RUOK is a great initiative to address mental health in the workplace. But it does raise the question-what part does workplace design play in wellbeing and how can it be used to improve mental health? In this two-part post I’ll explore ways to create workplaces that address a really important issue where mental health has increasingly become a focus of wellness in the workplace.
Here are 3 ways:
This post explores the role of Placemaking
RUOK says that communication with people positively impacts their mental state. We all need a place to meet people and communicate. We can take lessons from some ancient societies to create great places that encourage people to meet and talk. In almost every Italian town at around sunset the central piazza and village comes alive for the passeggiata. It becomes a place to catch up with friends talk, eat, drink, to see and be seen. We are instinctively drawn to these types of spaces.
Typically, they have the following attributes:
- They are centrally located with all roads/paths leading to them. In a way you can’t avoid a great place. They are destinations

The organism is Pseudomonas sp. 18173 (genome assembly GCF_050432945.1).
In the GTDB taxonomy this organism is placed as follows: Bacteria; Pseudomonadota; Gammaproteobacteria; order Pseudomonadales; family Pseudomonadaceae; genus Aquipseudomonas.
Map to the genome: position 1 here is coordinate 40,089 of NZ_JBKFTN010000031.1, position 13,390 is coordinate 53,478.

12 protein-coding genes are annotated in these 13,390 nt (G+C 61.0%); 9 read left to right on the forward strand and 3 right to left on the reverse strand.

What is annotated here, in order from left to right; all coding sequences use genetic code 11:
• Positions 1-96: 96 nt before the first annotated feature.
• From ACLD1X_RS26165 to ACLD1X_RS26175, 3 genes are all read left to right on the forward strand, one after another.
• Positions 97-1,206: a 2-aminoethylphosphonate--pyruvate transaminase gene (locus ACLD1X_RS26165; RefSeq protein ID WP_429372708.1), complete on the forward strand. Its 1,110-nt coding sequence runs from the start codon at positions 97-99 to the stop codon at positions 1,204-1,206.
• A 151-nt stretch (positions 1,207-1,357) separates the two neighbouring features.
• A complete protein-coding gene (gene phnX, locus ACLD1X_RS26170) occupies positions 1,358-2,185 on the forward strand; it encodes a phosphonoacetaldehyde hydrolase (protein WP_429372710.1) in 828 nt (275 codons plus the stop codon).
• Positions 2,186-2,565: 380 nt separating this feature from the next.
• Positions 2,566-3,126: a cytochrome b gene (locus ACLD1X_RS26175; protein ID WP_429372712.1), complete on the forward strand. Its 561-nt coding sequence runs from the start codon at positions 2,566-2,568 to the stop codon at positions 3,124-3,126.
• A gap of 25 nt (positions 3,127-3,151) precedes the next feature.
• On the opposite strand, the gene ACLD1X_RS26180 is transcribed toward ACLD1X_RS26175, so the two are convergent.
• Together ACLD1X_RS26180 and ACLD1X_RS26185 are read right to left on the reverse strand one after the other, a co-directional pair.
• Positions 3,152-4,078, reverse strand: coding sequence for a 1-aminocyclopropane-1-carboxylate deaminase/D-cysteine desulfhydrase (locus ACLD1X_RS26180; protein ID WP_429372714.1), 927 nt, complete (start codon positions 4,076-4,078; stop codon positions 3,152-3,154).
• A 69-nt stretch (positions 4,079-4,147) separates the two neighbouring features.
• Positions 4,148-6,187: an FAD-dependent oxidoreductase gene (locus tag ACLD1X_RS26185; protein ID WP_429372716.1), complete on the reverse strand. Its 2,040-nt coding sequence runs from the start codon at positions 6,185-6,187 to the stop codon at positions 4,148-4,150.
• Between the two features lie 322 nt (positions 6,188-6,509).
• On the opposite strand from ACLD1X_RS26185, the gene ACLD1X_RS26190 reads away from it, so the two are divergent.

- They are defined spaces-they are not open ended
- They have food and drink offerings
- People know that they can catch up with friends without making an appointment. Accidental meetings happen here
- They are pedestrian only zones
- People conduct business in them
We really can incorporate these planning principles into a workplace design and create a great place to meet and talk. A central hub or heart space needs have these basic attributes to be successful. They are central to creating a community that supports its members and impacts positively on mental health.
We spend so much of our life at work it makes sense that workplace design should be one of the tools that an organisation uses to support employee’s mental health.